Where does this come from? This strain of thought echoing my mother’s and grandmother’s admonitions from the days before they thought it was acceptable to wear pants to church? Part of it comes from Wicca I think. The idea of being “Her Hidden Children” who worship under the dark cover of night, the Old Laws and the legends of the deep secrecy of Witches of yore all give some of us the impression that we are to be separate from the world. While for very basic safety reasons that was once true, today we seem to have our religious identity confused with our worship space. The Circle is a place that is no place and the time that is no time. The Circle is that separate realm where we engage with the elements, the Mighty Dead and the Gods. We are not the Circle. We are the lynch pin that brings and keeps the Circle in connection with this palpable earth for brief moments of time.
Yet some people act as if they are that sacred space. That they must remain separate and unsullied by anything base. They forget that they hop on the same commuter trains and get sick on the same week-old Chinese food that still smelled ok as the rest of us. Humans are base. Paradoxically, that’s what makes us amazing. We are lynch pins, we are bridges and we are the dynamic connection between the seen and unseen. With one hand we grasp the earth, the decomposing leaves, mud and rank weeds and with the other hand we reach out and grasp the stars. We are walking talking sacks of meat and water that flew through space and walked upon the moon.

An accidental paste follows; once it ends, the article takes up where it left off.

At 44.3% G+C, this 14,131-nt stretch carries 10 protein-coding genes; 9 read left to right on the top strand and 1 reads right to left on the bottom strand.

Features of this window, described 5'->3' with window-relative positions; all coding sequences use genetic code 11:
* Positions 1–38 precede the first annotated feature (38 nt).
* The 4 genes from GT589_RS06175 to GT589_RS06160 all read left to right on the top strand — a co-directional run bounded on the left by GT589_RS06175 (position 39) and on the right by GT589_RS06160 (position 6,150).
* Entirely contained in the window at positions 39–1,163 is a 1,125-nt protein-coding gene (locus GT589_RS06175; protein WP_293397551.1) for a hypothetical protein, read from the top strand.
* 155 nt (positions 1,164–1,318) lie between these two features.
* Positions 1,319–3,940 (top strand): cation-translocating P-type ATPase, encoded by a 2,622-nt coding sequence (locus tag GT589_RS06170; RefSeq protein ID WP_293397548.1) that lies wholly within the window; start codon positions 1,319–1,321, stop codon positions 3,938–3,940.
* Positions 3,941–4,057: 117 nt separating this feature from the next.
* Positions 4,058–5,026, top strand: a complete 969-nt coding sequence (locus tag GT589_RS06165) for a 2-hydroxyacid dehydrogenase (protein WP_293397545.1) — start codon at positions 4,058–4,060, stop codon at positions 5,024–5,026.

We who have boogers and diarrhea and pimples and spider veins are not demeaned by engaging with the news, or pop culture or politics. I don’t think anyone should come out of the broom closet until they are ready to and I have no beef with mystery cults or Pagan monastics, but there is no virtue in disconnecting from the world. It flies in the face of the very basic underlying principles of almost every Pagan religion.
Another factor behind this disconnection is that I think people are afraid of looking silly. We don’t trust our fellow Pagans. We imagine that responding to issues that affect us will result in some blinged-out bohemian with an overwrought pseudonym wringing their hands and spouting ignorance on public tv. It’s happened before and it’s what the media look for when they want the “Pagan POV”. However this completely overlooks the incredibly smart, reasonable and articulate Pagans who are speaking out and representing us well. The Wild Hunt, The Witches’ Voice, Gus DiZerega, Circle Sanctuary, Covenant of the Goddess, the Pagan Newswire Collective and many others not only provide reasoned and timely Pagan perspectives, they do so in a way that is polished and admirable. I get a chuckle that after Jason at The Wild Hunt, Wren or Peg at The Witches Voice or Selena at Circle Sanctuary raise awareness of a news story or issue that people automatically begin debating whether we should respond or interact with the issue. People who were not aware of a story until Jason covered it begin to debate about whether he should cover it. It’s absurd.